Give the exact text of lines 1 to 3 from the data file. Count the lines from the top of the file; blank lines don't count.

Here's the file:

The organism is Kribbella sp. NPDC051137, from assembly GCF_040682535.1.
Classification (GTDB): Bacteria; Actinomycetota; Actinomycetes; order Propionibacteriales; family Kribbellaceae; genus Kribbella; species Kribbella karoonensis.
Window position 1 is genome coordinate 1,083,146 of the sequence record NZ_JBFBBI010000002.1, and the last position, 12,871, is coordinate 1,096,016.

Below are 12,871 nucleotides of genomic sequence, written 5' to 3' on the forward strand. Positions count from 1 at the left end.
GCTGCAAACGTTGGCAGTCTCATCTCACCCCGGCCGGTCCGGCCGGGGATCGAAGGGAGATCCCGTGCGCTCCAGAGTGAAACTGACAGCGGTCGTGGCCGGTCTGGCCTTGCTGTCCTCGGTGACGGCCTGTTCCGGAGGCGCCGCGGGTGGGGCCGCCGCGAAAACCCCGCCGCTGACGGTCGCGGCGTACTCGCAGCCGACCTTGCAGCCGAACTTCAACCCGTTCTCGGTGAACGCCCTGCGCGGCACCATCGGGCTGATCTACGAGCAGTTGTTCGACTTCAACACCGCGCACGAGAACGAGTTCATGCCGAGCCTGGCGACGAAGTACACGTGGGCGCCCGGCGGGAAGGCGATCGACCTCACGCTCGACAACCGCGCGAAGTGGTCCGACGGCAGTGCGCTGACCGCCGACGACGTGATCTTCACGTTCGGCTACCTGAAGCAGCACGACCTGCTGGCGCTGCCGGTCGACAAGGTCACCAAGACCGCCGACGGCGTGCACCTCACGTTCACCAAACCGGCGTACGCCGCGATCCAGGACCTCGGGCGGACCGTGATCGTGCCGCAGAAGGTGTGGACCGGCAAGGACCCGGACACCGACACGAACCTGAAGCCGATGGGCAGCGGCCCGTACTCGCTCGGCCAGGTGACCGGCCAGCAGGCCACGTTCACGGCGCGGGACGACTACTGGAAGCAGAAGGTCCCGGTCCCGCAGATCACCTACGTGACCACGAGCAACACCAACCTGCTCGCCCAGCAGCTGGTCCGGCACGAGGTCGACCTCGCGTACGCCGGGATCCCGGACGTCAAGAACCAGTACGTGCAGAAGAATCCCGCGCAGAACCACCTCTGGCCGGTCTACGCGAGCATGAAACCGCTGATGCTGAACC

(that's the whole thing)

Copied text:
The organism is Kribbella sp. NPDC051137, from assembly GCF_040682535.1.
Classification (GTDB): Bacteria; Actinomycetota; Actinomycetes; order Propionibacteriales; family Kribbellaceae; genus Kribbella; species Kribbella karoonensis.
Window position 1 is genome coordinate 1,083,146 of the sequence record NZ_JBFBBI010000002.1, and the last position, 12,871, is coordinate 1,096,016.